Introducing a New Learning Journey: Stories of Human Migration

This spring we piloted a new curriculum on Out of Eden Learn: Stories of Human Migration. Classes from the United States, Canada, Singapore, and Australia participated. We were fortunate to work with a group of talented and committed educators—Brenda Ball, Sharonne Blum, Oliver Brown, Chris Sloan and Sandra Teng—who enthusiastically shared their ideas and experiences and offered us candid and constructive feedback on the curriculum. In the fall we will be opening up this learning journey as an option for students aged 13-18, who may or may not have completed one or both of our core learning journeys. This blog post provides an overview of the learning journey and explains the rationale behind it. An upcoming blog post will take a closer look at students’ work.

Why did we choose to design a learning journey based on the theme of human migration? First, as Paul has been walking, this topic has (re)asserted itself as one of the most important and urgent issues of our times. In fact, Paul became an early eye witness to the scale of the ongoing migrant crisis in Europe when he found himself walking alongside a flood of people who had broken across the border from Kobani, Syria into Dikmetas, Turkey in September, 2014. At the time he memorably commented, “If you think this exodus won’t touch you, you are a fool”– a remark that has proven all too prescient. Moreover, given that one of the key premises of Paul’s walk is that he is retracing the migratory pathways of our ancient human ancestors, the thematic tie-in to the Out of Eden Walk is clear.

Second, we were interested in developing a learning journey that offered more substantive content than Learning Journey 1 and Learning Journey 2. Our core learning journeys support a somewhat open-ended exploration of young people’s immediate and broader worlds and promote thoughtful cross-cultural exchange. We had heard from a few teachers – particularly those of older students – that they would welcome the development of curricula that more directly targeted helping students to acquire specific knowledge about the world. While our new migration learning journey is designed to be open-ended enough to allow individual students to carve out their own pathways and to make personal connections to the topic, it incorporates more resources than our other learning journeys. These resources are intentionally diverse in terms of authorship, genre, and focus and include pieces that pay particular attention to how young people are being affected by migration.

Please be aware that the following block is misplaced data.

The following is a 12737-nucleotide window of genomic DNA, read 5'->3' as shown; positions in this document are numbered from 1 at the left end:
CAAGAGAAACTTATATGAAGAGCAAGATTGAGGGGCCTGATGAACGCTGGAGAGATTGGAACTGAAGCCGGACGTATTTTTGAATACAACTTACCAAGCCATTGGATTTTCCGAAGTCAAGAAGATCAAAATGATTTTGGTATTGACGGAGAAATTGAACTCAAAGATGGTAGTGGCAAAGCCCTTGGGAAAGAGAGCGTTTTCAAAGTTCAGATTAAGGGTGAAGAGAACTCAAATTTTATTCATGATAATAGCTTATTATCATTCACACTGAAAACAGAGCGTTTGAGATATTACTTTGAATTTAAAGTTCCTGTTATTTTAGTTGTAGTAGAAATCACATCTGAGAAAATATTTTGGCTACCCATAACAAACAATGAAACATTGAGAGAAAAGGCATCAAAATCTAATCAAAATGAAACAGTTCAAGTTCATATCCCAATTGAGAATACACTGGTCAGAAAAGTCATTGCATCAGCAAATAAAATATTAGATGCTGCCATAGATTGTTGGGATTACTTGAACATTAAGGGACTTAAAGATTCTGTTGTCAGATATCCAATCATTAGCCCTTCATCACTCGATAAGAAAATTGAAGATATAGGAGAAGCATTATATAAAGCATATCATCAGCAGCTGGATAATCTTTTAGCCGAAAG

Third, and perhaps most importantly, we wanted to experiment with engaging diverse youth around important yet potentially contentious issues. While Out of Eden Learn has developed promising design principles for promoting thoughtful cross-cultural inquiry and exchange, the majority of exchanges on our platform do not involve young people engaging critically with the world or discussing social or political issues. Indeed, part of the beauty and appeal of Learning Journeys 1 and 2 are that they allow young people to interact with one another on a very human and personal level. We wondered, however, what it would look like to engage students with different backgrounds around a potentially sensitive and emotive topic, especially given the increasingly toxic and polarizing discourse about migration in some parts of the world. How might the principles we have developed to promote meaningful cross-cultural inquiry and exchange be applied to discussions about more sensitive topics, and to what effect? Would we need, for example, to offer a modified dialogue toolkit to support constructive dialogue?